Other events in the celebration will include revivals of Nutracker! and Play without Words, plus Early Adventures, a triple bill of the works that launched Bourne's choreographic career, Spitfire, Town and Country and The Infernal Galop.
Throughout the anniversary year, New Adventures will play over 300 performances at a record 32 U.K. venues, several of them more than once. This will include 20 weeks (over the 4 productions) at the company's resident London home at Sadler's Wells. The productions will feature over 80 dancers and 30 musicians.
In a press statement, Bourne commented, "When a group of friends and graduates from the Laban Centre decided to create a new dance company together in 1987, none of them would have dared to dream what lay ahead. From those unpaid early days of small scale touring in a minibus, equipped with a dance floor, an iron and a dodgy sound system, grew a company that eventually conquered the West End, Broadway and turned a whole new audience of theatre goers into dance lovers. Of this, I am both grateful and incredibly proud. After 25 years, it really does seem like something worth celebrating!"
The celebrations kick off with a revival of Bourne's production of Nutcracker! that tours to 20 U.K. venues in the company's largest to date, running from November 2011 through May 2012, including a London season at Sadler's Wells from Dec. 6 to Jan. 22 that marks the company's tenth consecutive festive season there.
Play without Words, devised by Bourne and inspired by Joseph Losey's film version of Robin Maugham's "The Servant," will be presented on tour beginning at Leicester's Curve June 29, then continuing to visit London's Sadler's Wells (running July 12 through Aug. 15) and Norwich.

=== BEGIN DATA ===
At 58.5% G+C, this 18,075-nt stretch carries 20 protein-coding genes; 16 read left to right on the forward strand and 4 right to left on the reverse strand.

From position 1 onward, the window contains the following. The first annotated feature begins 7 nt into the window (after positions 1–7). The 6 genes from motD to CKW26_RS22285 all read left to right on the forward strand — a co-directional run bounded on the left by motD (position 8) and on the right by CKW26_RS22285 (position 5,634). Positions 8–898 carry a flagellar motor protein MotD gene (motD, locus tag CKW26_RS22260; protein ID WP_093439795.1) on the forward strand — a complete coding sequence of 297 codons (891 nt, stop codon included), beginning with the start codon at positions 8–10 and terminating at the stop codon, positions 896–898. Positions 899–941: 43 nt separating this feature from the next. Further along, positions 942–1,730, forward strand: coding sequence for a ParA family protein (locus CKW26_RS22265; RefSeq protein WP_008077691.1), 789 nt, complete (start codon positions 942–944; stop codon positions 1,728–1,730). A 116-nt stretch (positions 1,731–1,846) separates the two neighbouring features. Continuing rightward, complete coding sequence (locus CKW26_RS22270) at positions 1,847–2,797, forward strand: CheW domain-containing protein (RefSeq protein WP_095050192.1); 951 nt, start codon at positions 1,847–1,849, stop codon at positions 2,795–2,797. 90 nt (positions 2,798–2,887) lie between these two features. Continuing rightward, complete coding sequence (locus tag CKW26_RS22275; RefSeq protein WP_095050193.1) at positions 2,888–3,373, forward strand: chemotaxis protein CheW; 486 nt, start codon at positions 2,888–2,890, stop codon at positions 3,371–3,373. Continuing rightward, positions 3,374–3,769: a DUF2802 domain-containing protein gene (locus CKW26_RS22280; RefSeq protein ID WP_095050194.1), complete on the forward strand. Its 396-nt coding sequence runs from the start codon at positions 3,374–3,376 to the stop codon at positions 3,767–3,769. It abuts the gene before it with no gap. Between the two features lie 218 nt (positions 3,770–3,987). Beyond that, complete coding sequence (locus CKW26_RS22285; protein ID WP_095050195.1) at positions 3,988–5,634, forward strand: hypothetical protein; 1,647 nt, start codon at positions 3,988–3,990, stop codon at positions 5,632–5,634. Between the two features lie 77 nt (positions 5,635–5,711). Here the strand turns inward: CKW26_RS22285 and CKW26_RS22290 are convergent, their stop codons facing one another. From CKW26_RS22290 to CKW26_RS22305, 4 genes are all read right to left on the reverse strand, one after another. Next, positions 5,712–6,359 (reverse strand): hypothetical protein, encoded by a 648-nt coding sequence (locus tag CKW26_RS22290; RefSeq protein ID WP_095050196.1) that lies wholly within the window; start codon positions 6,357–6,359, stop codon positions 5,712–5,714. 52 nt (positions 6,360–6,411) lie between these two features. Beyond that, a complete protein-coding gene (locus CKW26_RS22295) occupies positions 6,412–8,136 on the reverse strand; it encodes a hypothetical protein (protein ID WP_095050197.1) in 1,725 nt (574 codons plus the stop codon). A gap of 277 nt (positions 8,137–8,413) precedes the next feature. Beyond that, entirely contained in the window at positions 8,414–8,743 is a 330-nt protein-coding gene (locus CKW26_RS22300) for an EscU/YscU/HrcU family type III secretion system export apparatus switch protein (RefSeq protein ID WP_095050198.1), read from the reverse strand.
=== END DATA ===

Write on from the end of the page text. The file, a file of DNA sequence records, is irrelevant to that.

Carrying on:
The world premiere of Seeping Beauty, with a new scenario by Bourne after Perrault and Petipa and set to music by Tchaikovsky, will see Bourne complete the trio of the composer's ballet masterworks that started in 1992 with Nutcracker! and continued with Swan Lake in 1995, for which he won the 1999 Tony Awards for Best Choreography and Best Direction of a Musical when it played on Broadway. Perrault's timeless fairy tale Sleeping Beauty, about a young girl cursed to sleep for one hundred years, was turned into a legendary ballet by Tchaikovsky and choreographer, Marius Petipa, in 1890. Bourne takes this date as his starting point, setting the Christening of Aurora, the story's heroine, in the year of the ballet's first performance; the height of the Fin-de-Siecle period when fairies, vampires and decadent opulence fed the gothic imagination. As Aurora grows into a young woman, we move forwards in time to the more rigid, uptight Edwardian era; a mythical golden age of long summer afternoons, croquet on the lawn and new dance crazes. Years later, awakening from her century long slumber, Aurora finds herself in the modern day; a world more mysterious and wonderful than any Fairy story.
For more details, visit www.new-adventures.net.